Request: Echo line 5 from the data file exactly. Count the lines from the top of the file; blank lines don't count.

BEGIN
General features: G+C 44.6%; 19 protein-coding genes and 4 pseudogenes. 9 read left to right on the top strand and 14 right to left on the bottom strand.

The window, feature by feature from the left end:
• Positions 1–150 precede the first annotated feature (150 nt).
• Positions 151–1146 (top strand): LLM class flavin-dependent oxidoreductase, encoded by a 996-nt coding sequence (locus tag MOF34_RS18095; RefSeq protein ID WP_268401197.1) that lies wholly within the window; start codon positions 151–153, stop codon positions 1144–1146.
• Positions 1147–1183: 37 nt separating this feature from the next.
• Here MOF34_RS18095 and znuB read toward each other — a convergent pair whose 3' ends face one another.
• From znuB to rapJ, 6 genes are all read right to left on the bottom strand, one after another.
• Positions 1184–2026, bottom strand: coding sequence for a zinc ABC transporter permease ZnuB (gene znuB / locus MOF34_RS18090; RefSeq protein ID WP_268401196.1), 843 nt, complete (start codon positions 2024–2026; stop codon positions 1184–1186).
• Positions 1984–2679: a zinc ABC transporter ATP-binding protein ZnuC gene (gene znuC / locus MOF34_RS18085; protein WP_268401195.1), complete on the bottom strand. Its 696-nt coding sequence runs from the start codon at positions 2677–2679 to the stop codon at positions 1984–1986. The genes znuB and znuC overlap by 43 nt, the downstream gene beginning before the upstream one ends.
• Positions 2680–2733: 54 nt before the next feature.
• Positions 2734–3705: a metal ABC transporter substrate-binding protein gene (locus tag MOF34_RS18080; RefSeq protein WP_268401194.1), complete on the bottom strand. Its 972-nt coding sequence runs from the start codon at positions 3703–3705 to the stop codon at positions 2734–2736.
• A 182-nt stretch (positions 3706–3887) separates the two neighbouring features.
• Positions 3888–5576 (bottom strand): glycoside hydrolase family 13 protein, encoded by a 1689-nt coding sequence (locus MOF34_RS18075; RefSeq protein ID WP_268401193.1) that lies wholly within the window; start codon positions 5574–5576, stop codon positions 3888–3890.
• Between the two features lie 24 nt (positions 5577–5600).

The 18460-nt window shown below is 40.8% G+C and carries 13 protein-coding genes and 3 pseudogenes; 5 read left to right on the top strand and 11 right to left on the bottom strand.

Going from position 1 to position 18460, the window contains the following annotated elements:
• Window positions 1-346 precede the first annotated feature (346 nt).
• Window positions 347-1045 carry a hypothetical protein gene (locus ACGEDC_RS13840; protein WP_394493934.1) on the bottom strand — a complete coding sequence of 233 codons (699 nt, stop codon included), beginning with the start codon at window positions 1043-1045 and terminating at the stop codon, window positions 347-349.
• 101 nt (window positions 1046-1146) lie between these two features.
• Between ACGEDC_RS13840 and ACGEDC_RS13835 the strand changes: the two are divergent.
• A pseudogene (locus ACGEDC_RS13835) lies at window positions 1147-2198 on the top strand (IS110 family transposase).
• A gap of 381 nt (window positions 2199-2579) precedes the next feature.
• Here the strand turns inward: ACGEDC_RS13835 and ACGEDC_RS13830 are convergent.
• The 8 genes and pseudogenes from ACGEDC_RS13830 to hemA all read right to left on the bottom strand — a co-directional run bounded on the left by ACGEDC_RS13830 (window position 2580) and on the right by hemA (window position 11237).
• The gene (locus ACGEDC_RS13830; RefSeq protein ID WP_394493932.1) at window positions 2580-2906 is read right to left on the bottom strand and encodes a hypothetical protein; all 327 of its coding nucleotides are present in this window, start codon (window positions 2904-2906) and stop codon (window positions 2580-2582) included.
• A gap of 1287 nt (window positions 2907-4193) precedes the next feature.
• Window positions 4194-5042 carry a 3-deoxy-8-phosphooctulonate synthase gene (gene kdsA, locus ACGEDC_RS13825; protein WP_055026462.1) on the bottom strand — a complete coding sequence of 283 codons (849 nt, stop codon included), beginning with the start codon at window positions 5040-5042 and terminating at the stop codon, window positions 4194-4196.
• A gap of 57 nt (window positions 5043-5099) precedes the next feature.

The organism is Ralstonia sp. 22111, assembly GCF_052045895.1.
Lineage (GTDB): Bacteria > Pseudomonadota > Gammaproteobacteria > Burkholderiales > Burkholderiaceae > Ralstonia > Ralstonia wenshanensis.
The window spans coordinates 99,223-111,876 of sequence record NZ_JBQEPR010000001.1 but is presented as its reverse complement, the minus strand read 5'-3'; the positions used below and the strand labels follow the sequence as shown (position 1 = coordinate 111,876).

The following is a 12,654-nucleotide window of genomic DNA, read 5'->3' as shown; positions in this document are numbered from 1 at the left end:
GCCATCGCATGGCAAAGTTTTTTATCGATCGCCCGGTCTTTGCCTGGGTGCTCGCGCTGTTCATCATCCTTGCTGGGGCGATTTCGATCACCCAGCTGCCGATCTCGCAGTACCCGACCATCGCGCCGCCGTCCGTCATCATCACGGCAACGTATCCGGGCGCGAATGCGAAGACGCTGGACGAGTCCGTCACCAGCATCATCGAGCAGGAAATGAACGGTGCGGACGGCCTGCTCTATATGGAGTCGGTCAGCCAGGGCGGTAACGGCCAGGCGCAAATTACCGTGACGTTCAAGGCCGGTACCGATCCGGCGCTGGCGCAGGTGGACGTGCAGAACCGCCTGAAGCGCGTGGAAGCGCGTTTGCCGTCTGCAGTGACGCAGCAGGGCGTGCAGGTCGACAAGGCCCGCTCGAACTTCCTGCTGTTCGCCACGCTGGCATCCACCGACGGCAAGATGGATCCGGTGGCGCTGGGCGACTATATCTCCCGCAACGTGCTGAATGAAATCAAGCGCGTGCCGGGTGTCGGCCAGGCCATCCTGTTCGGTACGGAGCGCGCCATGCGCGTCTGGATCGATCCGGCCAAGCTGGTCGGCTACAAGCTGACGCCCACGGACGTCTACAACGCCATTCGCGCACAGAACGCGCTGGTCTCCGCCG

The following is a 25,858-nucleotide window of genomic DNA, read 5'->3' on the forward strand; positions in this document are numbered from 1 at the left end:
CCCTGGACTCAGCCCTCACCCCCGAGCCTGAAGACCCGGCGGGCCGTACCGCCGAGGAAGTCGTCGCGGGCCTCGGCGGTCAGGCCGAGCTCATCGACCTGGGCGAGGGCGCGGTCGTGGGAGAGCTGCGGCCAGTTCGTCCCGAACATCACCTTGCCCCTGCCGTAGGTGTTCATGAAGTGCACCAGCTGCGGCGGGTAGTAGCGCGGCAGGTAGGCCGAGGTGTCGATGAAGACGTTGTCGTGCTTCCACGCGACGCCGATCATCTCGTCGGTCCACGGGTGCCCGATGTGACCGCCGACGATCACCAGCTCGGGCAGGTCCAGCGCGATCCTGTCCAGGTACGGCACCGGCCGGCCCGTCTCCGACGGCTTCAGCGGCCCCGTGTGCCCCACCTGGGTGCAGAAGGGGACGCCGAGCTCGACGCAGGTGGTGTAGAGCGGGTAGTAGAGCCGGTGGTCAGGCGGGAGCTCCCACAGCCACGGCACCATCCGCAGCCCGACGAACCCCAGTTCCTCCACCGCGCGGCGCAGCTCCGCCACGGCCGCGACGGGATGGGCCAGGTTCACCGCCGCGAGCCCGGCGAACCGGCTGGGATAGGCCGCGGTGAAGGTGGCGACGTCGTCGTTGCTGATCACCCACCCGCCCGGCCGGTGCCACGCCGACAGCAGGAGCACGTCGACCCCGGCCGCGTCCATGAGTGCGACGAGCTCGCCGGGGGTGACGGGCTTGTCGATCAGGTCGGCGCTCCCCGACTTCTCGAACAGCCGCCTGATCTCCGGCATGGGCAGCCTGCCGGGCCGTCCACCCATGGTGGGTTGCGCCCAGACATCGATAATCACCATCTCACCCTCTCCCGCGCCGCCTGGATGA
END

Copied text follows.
• Positions 1147–1183: 37 nt separating this feature from the next.